Stop, sit, look is a mantra that serves me well.
I was huddled near the end of a rotting log when I spotted a brightly patterned bug just a few inches away. This was quickly followed by a good-grief-what-the-heck? moment when I realized it was “attached” to a large caterpillar. What followed next was fascinating.
The piercing mouthparts of this immature stink bug had seized hold of one of the caterpillar’s hind “legs” (known as prolegs to bugsters) and it was feeding on the still-living larva.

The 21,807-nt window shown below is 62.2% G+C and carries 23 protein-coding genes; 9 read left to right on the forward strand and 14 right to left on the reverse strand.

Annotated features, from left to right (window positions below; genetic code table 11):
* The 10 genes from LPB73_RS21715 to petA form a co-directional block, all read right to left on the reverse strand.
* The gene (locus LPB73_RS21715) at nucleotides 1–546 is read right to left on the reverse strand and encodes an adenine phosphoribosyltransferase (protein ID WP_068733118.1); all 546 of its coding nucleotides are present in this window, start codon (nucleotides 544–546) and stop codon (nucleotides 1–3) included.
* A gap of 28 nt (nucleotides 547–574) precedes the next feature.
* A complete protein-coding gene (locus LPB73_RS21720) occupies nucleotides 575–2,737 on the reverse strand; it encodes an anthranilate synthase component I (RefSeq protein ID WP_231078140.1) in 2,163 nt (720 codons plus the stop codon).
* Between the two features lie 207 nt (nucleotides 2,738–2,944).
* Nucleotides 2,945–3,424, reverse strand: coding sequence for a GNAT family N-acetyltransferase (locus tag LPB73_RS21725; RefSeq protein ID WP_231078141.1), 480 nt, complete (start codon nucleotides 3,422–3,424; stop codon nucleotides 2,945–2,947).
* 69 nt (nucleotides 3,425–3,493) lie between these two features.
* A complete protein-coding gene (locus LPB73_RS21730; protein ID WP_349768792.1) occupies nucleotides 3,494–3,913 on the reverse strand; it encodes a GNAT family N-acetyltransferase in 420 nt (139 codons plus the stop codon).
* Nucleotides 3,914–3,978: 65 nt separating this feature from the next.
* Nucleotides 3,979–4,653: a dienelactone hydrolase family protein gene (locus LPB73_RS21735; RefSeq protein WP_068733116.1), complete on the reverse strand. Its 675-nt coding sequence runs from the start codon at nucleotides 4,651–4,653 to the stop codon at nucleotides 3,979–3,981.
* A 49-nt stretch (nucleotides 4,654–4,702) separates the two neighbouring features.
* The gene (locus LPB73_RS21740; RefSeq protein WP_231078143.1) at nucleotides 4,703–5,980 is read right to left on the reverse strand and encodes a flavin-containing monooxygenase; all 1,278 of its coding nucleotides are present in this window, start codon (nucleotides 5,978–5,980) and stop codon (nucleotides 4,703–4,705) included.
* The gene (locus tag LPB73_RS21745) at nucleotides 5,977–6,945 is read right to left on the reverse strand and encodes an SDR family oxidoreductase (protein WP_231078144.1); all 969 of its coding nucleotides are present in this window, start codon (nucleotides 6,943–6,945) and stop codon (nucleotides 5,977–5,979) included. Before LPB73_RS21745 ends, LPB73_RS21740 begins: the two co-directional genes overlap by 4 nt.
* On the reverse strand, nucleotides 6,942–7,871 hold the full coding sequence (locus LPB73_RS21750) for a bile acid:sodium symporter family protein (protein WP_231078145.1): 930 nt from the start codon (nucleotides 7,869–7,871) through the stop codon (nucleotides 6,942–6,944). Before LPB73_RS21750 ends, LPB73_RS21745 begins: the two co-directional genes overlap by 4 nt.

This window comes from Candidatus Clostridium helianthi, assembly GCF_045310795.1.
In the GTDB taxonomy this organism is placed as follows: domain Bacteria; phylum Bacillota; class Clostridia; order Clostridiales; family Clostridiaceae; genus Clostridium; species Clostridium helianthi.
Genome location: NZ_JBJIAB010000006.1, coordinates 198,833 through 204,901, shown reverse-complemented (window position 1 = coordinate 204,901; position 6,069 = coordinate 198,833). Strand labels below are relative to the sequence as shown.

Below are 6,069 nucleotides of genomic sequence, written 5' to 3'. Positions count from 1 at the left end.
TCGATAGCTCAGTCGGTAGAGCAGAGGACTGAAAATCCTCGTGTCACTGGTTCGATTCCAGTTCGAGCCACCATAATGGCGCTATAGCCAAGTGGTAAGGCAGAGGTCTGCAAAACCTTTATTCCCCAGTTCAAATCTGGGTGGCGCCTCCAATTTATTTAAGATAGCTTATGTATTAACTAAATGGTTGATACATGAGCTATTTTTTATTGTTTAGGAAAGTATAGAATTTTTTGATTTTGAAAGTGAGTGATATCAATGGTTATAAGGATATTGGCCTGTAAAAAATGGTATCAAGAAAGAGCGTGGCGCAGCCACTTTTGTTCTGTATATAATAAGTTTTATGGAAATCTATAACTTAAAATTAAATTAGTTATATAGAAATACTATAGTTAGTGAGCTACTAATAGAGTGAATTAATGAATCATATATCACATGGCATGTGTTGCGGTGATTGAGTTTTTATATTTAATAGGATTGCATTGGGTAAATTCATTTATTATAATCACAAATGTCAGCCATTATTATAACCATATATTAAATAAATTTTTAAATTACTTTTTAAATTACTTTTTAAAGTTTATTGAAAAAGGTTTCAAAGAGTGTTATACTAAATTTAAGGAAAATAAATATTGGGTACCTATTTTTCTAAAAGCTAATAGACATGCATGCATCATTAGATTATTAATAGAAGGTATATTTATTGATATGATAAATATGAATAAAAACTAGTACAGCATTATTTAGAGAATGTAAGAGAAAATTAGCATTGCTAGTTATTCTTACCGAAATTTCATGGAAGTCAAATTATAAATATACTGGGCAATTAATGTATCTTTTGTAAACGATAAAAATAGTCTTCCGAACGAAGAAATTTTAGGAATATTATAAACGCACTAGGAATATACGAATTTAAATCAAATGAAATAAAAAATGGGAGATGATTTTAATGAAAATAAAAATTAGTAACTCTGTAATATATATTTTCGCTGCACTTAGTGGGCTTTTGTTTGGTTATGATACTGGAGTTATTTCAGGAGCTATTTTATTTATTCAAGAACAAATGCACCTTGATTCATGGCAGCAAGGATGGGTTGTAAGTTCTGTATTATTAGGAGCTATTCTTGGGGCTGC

The caterpillar was strong. It pulled that stink bug several inches across the log face. Despite its best efforts, however, it couldn’t break free.
The stink bug’s grip was stronger. In fact, several times the caterpillar swung loose, dangling in air. The stink bug never lost its hold on the log or the larva.
Although the larva was still alive when I left, the end was inevitable — it was lunch on legs for this young spined soldier bug.
The spined soldier bug goes through 5 stages (instars, for the biologically inclined) between egg and adult. Each stage looks quite different than the others. Turns out I found the third instar.
If you’d like to see its life cycle in photos, check out this link at the University of Florida.
Spined soldier bug Podisus maculiventris
Unidentified butterfly larva